τοῦ αἰωνίου Θεοῦ] αἰων. is not a faint allusion to ΧΡΌΝΟΙς ΑἸΩΝΊΟΙς (Reiche); but stands in a very natural and apt relation of meaning thereto, since it is only as eternal (Bar 4:8; Bar 4:22; Hist. Susann. 42) that God could dispose of the eternal times and of the present, so that what was kept silent in the former should be made known in the latter.

εἰς π. τ. ἔθνη] Consequently the publication was not confined to the Jews, but was accomplished among all Gentile peoples; comp. Romans 1:5. As to εἰς of the direction, comp. John 8:26, and see on Mark 1:39; Mark 14:9.

[54] Τέ is wanting indeed in D E 34, 87, Syr. Erp. Copt. Aeth. Arm. Slav. Vulg. Clar. Germ. Chrys. and some Latin Fathers; but this is to be regarded as a hasty deletion, occasioned by the fact that, without precise consideration of the sense and of the following connection, διὰ γραφ. προφ. was mechanically attached to φανερωθ. as nearest in position, and the necessity in point of construction for its belonging to γνωρισθ., widely separated by the intervening notices, was not perceived. In order thereupon to supply the want of connection between the two participles, which arose through the omission of the τέ, an et was inserted before κατʼ in versions (Syr. Erp. Aeth.).

[55] This, too, against Hofmann, who makes διὰ γραφ. προφ. be added to νῦν by means of τέ, in the sense of “just as also.” But the τέ must have added to the νῦν something homogeneous, supplementing (Baeumlein, Partik. p. 211; Kühner, II. 2, p. 787), not a notion dissimilar to it. Generally, it would not be easy to see why Paul should not have placed his τέ only after κατʼ ἐπιταγήν, and thereby have given to the second participial sentence—which, according to Hofmann’s explanation, follows without connecting particle—a connecting link in conformity with the sense.

26. now] In the days of Messiah, and in Him as the Propitiation. Cp. Colossians 1:26.

by the scriptures, &c.] Lit. by means of (the) prophetic scriptures. This Epistle, and e.g. Acts 13, are the best commentary on these words. The O. T., as the great prediction of Messiah and preparation for Him, was the text and the warrant of His Apostles wherever they went, and that for Gentiles as much as for Jews. When the Gentiles previously knew nothing of the O. T. the preaching would, of course, not take the O. T. as its starting-point; (see St Paul’s discourse at Athens;) but even in such cases it would bring forward the Prophecies as soon as possible, both as its credentials and its text.—We have heard this verse unintentionally illustrated by a distinguished Hindoo convert, of great intellectual power; who attributed his ultimate escape from the maze of Brahminic pantheism to the attentive study of the Messianic prophecies side by side with the Gospel history.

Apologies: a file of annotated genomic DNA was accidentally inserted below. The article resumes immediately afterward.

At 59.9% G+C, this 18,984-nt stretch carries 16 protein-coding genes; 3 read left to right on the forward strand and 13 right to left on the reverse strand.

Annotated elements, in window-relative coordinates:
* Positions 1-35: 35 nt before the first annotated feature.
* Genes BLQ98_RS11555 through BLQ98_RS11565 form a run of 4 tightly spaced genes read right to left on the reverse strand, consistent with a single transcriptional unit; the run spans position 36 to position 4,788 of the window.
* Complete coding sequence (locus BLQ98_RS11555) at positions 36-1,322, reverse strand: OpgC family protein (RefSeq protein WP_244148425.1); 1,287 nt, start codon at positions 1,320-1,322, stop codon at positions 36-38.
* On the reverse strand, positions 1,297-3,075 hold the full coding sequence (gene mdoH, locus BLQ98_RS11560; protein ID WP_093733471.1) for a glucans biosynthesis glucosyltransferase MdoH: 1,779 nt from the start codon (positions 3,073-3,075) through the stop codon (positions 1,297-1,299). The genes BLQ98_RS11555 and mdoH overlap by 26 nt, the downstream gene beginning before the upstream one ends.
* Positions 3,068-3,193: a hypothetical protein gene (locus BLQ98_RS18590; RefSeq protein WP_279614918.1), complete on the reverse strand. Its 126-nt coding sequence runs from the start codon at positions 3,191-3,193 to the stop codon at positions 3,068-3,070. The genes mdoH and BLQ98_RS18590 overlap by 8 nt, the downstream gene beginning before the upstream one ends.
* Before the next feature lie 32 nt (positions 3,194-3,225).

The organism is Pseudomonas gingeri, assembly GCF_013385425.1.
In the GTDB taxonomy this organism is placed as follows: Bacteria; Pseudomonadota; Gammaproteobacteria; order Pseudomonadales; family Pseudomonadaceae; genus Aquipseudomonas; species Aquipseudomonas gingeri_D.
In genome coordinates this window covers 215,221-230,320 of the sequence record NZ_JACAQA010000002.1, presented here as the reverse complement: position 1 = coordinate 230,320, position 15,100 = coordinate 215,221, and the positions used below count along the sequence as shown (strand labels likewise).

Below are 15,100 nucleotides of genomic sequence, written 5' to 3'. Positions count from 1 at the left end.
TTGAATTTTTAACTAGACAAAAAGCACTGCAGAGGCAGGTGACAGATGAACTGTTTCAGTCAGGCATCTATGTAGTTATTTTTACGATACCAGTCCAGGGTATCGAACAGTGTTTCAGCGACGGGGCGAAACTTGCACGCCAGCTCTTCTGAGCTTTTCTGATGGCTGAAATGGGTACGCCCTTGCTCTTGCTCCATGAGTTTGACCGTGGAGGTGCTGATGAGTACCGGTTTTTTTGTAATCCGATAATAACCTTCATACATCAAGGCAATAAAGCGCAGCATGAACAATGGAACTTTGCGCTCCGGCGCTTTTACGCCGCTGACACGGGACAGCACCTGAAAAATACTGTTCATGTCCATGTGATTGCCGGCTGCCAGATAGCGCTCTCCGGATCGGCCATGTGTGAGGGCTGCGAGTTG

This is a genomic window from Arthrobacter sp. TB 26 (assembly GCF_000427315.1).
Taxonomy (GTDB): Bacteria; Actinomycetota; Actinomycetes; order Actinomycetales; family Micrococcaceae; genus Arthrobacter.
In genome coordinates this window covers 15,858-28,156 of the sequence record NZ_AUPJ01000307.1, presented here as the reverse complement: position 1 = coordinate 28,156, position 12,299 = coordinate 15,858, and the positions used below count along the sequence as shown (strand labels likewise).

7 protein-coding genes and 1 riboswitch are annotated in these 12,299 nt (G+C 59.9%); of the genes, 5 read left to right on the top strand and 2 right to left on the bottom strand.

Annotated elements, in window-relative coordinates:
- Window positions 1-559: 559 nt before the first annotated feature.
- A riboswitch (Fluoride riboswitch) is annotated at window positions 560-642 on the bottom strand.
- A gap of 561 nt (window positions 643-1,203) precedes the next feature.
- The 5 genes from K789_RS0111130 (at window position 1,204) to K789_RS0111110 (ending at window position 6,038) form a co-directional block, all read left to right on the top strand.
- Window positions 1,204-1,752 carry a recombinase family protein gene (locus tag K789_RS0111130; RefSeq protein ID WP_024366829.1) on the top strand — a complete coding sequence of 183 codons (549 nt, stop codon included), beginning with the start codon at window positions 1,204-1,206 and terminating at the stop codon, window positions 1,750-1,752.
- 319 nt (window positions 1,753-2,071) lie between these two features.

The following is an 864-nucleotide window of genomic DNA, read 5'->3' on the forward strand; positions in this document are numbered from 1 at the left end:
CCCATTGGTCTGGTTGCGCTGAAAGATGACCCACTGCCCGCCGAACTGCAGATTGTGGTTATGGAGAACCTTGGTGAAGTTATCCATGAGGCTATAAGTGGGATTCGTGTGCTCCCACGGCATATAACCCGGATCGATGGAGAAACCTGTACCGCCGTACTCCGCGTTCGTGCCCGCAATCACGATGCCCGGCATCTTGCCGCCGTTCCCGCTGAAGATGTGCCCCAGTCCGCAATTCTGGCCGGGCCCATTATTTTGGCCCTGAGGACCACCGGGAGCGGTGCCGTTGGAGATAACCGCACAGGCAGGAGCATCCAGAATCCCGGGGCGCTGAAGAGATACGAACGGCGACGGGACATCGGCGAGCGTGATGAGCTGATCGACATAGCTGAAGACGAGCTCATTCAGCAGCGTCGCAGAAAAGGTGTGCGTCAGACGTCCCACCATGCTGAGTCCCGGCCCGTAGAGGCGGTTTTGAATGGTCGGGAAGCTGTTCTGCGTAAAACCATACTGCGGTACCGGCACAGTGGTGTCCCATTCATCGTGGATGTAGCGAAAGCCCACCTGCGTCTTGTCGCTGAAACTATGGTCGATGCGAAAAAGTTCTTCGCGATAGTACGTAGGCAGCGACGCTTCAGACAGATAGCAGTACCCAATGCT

the everlasting God] The Gr. word (aionios) rendered everlasting perhaps refers back to the “æons” or “ages” of Romans 16:25. Q. d., “The Gospel is now revealed and proclaimed according to the will of Him who appoints and adjusts all the developements of His providence, alike past, present and to come.” He who rules all duration knows when to keep silence and when to break it.—This adjective is nowhere else in the N. T. attached to the word God.—On the adjective, see further on Romans 2:7.

to all nations] Lit. to (or perhaps better, for) all the nations. The special reference is, of course, to the Gentiles.

for the obedience of faith] i.e. to invite that obedience which, in fact, faith implies; that trustful acceptance of the terms of Salvation which may be described, in one aspect, as “submission to the righteousness of God.” (See note on Romans 10:3.) The thought is not so much of the course of moral obedience to which faith leads, as of the element of submission in the act of faith.

In this brief phrase the great Theme of the Epistle is heard for the last time.

Romans 16:26. Φανερωθέντος, made manifest) Colossians 1:26; 2 Timothy 1:10; Titus 1:3.—ἐπιταγὴν, commandment) The foundation of his apostleship, 1 Timothy 1:1; Titus 1:3.—τοῦ αἰωνίου Θεοῦ, of the eternal God) a very proper epithet, comp. the preceding verse, during the eternal ages, so Titus 1:2. The silence on the part of God presupposes eternal knowledge, Acts 15:18. The new Economy implies no change in God Himself; His own work is well known to Him from eternity. Comp. presently after, to Him who is the only wise.—ἔθνη, nations) not merely that they may know, but also that they may enjoy [the blessing so known].